Osteoporosis is a bone disease in which the amount of bone is decreased and the structural integrity of trabecular bone is impaired. Cortical bone becomes more porous and thinner. This makes the bone weaker and more likely to fracture.
In 1994, a committee of the World Health Organization defined osteoporosis based on bone density. The bone density is the weight of mineral per volume of bone. The most common method to measure this is with a bone density machine which results in weight per area of bone (mg/cm2). It has become common to translate this into units called "T-scores" because the different kinds of machines do not measure bone the same way. Details are explained in the bone density section. Accordingly, the categories were:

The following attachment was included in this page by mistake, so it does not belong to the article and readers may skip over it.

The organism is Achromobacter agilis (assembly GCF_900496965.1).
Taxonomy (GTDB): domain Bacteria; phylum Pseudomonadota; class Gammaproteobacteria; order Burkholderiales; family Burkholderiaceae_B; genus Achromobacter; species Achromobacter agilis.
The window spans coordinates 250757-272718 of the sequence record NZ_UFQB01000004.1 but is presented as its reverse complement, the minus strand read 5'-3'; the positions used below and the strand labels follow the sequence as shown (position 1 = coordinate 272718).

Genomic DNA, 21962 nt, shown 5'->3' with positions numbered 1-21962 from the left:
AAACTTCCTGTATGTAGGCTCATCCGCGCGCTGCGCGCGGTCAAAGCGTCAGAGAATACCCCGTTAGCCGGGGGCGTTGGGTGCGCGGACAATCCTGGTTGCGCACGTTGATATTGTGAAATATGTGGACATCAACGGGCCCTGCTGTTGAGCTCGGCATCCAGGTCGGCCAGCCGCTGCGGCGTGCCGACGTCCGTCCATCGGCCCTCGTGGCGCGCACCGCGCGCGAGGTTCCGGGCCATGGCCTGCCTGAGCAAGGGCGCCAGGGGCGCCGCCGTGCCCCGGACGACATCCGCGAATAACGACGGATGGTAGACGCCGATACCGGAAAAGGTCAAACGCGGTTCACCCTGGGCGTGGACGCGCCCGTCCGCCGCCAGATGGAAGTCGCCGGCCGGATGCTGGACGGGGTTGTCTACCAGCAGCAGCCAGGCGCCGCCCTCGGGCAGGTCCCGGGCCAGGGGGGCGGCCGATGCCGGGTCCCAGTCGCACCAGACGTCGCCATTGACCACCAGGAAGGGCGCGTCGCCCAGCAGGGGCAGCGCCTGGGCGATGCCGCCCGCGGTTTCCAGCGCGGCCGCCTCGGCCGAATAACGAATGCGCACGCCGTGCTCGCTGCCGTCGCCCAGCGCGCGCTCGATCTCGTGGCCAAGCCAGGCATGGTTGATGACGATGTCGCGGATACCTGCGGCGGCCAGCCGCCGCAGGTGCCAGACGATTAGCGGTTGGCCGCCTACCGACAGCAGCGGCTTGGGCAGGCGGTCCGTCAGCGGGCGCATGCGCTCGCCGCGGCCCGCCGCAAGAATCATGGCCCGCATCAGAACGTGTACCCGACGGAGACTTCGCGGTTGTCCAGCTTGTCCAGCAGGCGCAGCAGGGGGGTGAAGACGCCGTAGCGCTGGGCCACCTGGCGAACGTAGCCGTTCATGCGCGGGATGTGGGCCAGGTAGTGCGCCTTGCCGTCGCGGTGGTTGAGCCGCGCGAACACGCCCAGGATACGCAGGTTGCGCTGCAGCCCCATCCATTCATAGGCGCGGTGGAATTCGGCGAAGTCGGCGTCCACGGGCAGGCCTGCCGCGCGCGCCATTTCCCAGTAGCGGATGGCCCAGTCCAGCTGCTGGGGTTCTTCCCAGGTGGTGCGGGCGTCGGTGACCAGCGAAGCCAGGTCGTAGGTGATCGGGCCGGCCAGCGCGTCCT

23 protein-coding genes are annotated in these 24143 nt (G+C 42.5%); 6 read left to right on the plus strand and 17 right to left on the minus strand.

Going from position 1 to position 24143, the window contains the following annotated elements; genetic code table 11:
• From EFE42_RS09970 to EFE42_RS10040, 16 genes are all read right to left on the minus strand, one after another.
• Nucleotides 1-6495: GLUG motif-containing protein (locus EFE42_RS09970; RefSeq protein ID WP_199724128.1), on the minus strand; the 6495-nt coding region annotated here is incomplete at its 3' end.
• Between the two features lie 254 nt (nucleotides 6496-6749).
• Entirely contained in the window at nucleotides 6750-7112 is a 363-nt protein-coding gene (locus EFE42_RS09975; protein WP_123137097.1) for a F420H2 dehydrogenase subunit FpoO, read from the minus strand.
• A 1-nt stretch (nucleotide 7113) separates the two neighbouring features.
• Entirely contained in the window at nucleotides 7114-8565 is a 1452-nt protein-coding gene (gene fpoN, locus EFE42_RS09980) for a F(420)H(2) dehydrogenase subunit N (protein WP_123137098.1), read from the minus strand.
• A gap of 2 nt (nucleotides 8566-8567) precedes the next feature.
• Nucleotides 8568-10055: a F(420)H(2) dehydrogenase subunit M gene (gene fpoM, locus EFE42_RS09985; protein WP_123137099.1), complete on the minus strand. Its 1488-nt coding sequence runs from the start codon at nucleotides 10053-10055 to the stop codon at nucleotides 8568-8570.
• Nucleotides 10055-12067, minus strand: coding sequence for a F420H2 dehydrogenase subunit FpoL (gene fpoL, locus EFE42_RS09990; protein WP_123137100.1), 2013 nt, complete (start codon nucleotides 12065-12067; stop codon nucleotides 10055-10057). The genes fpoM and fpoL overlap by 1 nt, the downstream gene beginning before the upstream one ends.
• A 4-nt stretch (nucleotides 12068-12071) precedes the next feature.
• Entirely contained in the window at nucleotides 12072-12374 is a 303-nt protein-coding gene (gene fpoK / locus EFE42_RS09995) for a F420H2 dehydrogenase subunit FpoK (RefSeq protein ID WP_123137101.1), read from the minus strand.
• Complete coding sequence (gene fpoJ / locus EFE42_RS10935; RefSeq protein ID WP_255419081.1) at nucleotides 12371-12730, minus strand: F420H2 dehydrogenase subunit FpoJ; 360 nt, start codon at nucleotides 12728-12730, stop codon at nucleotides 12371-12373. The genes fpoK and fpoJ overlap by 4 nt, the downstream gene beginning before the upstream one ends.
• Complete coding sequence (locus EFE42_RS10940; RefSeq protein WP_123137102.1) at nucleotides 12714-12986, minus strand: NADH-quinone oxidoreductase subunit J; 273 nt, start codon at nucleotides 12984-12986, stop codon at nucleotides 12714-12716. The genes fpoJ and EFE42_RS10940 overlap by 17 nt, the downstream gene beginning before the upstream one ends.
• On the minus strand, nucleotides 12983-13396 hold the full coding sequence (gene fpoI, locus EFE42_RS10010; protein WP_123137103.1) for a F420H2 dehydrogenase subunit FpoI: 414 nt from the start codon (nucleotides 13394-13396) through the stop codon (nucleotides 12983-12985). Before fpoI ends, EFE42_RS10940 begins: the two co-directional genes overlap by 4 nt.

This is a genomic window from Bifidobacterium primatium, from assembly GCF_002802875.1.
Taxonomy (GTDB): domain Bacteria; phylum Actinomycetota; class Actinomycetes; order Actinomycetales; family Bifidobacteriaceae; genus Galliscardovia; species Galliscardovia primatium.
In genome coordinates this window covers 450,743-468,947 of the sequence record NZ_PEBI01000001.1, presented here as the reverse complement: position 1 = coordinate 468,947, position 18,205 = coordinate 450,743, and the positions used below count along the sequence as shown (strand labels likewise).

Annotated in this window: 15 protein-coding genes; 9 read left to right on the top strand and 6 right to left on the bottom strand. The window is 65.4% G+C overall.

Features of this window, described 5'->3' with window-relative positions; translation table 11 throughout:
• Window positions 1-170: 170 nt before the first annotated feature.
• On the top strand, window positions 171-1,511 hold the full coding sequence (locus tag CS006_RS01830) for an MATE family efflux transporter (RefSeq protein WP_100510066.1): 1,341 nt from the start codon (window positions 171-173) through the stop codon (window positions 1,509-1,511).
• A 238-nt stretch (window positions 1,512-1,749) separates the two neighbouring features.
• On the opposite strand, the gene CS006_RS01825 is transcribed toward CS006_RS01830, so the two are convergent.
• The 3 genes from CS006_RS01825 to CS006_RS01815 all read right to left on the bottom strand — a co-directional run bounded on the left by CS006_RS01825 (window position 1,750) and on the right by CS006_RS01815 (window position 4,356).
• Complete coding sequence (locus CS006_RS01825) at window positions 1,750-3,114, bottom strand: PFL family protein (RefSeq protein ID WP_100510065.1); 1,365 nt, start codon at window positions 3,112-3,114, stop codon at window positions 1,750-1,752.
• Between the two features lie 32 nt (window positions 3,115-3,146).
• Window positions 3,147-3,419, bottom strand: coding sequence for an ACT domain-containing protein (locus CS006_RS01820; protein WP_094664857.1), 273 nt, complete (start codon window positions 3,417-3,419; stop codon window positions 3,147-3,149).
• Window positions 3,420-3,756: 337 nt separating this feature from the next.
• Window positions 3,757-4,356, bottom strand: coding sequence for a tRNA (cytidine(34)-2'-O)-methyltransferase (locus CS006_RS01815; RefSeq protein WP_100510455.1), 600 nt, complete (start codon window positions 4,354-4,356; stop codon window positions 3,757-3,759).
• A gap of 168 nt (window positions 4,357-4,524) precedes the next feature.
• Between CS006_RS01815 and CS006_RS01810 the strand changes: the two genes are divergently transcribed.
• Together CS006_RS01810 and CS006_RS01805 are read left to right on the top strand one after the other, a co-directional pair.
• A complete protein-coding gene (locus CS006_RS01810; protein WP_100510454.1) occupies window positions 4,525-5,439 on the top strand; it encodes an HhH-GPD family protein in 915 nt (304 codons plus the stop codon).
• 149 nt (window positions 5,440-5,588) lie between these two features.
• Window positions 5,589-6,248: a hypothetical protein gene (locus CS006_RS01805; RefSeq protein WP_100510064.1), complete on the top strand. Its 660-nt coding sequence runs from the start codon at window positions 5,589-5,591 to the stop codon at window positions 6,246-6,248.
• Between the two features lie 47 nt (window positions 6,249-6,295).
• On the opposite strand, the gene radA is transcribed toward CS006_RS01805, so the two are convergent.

1. Normal bone (T-score better than -1)
2. Osteopenia (T-score between -1 and -2.5)
3. Osteoporosis (T-score below -2.5)
4. Severe osteoporosis (low T-score and a fragility fracture)
Many factors lead to fractures, not just bone density. Age, heredity, body weight, diseases, lifestyle, frailty, and amount of trauma all play important roles. The risk of a fracture due to osteoporosis can be estimated using these factors in addition to the bone density.
This image shows trabecular bone structure in the lower spine of a young adult compared to an osteoporotic elderly adult.
Image courtesy of Ralph Mueller, Ph.D., Switzerland
Updated 3/14/2015, Reviewed 2/10/16